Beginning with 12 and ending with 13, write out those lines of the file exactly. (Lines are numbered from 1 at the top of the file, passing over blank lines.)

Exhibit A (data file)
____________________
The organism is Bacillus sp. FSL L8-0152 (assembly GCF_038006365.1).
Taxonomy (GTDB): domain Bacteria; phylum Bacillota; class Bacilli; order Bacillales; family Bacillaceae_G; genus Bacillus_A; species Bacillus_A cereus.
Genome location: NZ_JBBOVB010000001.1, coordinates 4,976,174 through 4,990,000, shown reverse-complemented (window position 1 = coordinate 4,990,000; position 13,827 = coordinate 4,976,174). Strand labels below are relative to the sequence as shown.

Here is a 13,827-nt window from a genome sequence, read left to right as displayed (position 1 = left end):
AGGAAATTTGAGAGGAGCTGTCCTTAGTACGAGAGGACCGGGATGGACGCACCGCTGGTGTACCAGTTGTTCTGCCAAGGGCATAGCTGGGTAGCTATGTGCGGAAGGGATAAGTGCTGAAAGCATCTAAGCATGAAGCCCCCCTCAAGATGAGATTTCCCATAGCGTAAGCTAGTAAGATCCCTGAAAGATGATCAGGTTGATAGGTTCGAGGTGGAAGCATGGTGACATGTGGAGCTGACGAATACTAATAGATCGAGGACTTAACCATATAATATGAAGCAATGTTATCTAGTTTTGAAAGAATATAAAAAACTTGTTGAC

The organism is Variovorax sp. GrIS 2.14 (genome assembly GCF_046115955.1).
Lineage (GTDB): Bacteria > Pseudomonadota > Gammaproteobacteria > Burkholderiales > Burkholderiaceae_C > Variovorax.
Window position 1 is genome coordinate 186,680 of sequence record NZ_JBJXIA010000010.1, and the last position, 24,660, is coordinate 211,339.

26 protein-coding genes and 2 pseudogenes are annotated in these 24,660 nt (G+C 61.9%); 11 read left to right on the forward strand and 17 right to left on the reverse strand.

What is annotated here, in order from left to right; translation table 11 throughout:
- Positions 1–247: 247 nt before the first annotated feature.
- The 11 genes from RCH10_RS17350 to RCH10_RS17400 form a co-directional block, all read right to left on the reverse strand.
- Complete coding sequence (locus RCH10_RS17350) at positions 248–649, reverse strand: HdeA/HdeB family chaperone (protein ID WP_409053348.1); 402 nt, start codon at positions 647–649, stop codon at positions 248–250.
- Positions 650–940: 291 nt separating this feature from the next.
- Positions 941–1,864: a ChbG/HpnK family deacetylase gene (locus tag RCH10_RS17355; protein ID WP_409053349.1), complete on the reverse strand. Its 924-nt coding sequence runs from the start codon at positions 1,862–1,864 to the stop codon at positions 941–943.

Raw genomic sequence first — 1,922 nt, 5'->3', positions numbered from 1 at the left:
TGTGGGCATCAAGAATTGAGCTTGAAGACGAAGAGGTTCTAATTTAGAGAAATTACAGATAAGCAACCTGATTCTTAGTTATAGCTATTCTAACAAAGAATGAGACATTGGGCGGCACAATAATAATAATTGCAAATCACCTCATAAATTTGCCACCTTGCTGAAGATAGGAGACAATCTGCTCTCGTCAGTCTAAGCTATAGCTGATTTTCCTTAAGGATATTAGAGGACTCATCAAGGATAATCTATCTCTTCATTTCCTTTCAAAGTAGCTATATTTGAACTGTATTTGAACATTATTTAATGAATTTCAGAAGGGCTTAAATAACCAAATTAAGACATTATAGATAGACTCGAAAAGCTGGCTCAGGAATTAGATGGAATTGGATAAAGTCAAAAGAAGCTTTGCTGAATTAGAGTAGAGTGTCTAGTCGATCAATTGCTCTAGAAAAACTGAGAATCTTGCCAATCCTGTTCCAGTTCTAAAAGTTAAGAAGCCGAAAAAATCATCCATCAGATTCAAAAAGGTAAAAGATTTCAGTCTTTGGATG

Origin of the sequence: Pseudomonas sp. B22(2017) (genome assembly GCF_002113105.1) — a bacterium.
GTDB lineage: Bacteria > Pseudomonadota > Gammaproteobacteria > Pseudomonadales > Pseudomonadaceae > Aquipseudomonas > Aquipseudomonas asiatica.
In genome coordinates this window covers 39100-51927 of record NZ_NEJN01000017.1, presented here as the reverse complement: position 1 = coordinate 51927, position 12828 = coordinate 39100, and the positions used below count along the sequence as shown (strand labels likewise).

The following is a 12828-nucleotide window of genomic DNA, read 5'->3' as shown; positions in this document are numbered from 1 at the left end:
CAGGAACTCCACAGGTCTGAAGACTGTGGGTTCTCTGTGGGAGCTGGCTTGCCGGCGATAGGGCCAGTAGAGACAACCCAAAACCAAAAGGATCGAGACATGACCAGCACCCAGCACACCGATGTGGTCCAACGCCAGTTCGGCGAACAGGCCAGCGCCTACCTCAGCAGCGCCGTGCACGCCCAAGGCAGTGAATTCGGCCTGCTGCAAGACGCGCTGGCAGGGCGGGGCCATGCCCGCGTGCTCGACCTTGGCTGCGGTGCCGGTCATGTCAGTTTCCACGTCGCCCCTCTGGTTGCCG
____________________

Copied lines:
- The 11 genes from RCH10_RS17350 to RCH10_RS17400 form a co-directional block, all read right to left on the reverse strand.
- Complete coding sequence (locus RCH10_RS17350) at positions 248–649, reverse strand: HdeA/HdeB family chaperone (protein ID WP_409053348.1); 402 nt, start codon at positions 647–649, stop codon at positions 248–250.